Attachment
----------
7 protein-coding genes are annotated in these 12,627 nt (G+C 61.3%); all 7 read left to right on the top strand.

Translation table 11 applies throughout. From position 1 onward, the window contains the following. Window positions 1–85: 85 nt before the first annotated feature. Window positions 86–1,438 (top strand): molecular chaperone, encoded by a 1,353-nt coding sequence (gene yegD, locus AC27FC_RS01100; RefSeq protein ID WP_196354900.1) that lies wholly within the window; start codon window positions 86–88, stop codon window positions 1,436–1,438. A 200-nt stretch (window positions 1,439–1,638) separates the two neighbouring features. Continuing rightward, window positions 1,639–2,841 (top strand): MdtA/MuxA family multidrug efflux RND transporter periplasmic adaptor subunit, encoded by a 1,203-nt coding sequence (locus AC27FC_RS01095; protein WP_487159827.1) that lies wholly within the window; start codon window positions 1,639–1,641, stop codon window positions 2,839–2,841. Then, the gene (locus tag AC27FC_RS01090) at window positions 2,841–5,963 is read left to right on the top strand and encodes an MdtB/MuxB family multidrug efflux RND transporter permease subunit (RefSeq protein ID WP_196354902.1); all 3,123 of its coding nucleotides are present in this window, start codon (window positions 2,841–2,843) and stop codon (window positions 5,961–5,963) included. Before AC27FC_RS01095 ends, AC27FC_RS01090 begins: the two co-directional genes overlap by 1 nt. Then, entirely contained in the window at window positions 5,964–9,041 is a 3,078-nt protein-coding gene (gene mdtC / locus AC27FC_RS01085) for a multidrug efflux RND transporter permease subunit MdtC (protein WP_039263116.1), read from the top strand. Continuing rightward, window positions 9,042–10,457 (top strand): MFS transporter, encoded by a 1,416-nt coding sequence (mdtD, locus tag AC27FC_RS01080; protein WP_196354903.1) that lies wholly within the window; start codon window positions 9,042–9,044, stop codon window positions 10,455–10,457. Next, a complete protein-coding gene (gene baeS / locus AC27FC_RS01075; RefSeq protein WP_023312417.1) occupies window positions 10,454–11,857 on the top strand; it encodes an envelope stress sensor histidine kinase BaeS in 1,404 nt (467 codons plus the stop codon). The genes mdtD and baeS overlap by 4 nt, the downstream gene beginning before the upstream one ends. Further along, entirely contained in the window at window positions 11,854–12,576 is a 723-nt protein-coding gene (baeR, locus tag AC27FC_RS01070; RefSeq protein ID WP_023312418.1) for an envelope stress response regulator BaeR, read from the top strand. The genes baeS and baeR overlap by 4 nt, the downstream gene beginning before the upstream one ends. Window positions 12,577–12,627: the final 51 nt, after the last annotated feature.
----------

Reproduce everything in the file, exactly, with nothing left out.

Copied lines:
7 protein-coding genes are annotated in these 12,627 nt (G+C 61.3%); all 7 read left to right on the top strand.

Translation table 11 applies throughout. From position 1 onward, the window contains the following. Window positions 1–85: 85 nt before the first annotated feature. Window positions 86–1,438 (top strand): molecular chaperone, encoded by a 1,353-nt coding sequence (gene yegD, locus AC27FC_RS01100; RefSeq protein ID WP_196354900.1) that lies wholly within the window; start codon window positions 86–88, stop codon window positions 1,436–1,438. A 200-nt stretch (window positions 1,439–1,638) separates the two neighbouring features. Continuing rightward, window positions 1,639–2,841 (top strand): MdtA/MuxA family multidrug efflux RND transporter periplasmic adaptor subunit, encoded by a 1,203-nt coding sequence (locus AC27FC_RS01095; protein WP_487159827.1) that lies wholly within the window; start codon window positions 1,639–1,641, stop codon window positions 2,839–2,841. Then, the gene (locus tag AC27FC_RS01090) at window positions 2,841–5,963 is read left to right on the top strand and encodes an MdtB/MuxB family multidrug efflux RND transporter permease subunit (RefSeq protein ID WP_196354902.1); all 3,123 of its coding nucleotides are present in this window, start codon (window positions 2,841–2,843) and stop codon (window positions 5,961–5,963) included. Before AC27FC_RS01095 ends, AC27FC_RS01090 begins: the two co-directional genes overlap by 1 nt. Then, entirely contained in the window at window positions 5,964–9,041 is a 3,078-nt protein-coding gene (gene mdtC / locus AC27FC_RS01085) for a multidrug efflux RND transporter permease subunit MdtC (protein WP_039263116.1), read from the top strand. Continuing rightward, window positions 9,042–10,457 (top strand): MFS transporter, encoded by a 1,416-nt coding sequence (mdtD, locus tag AC27FC_RS01080; protein WP_196354903.1) that lies wholly within the window; start codon window positions 9,042–9,044, stop codon window positions 10,455–10,457. Next, a complete protein-coding gene (gene baeS / locus AC27FC_RS01075; RefSeq protein WP_023312417.1) occupies window positions 10,454–11,857 on the top strand; it encodes an envelope stress sensor histidine kinase BaeS in 1,404 nt (467 codons plus the stop codon). The genes mdtD and baeS overlap by 4 nt, the downstream gene beginning before the upstream one ends. Further along, entirely contained in the window at window positions 11,854–12,576 is a 723-nt protein-coding gene (baeR, locus tag AC27FC_RS01070; RefSeq protein ID WP_023312418.1) for an envelope stress response regulator BaeR, read from the top strand. The genes baeS and baeR overlap by 4 nt, the downstream gene beginning before the upstream one ends. Window positions 12,577–12,627: the final 51 nt, after the last annotated feature.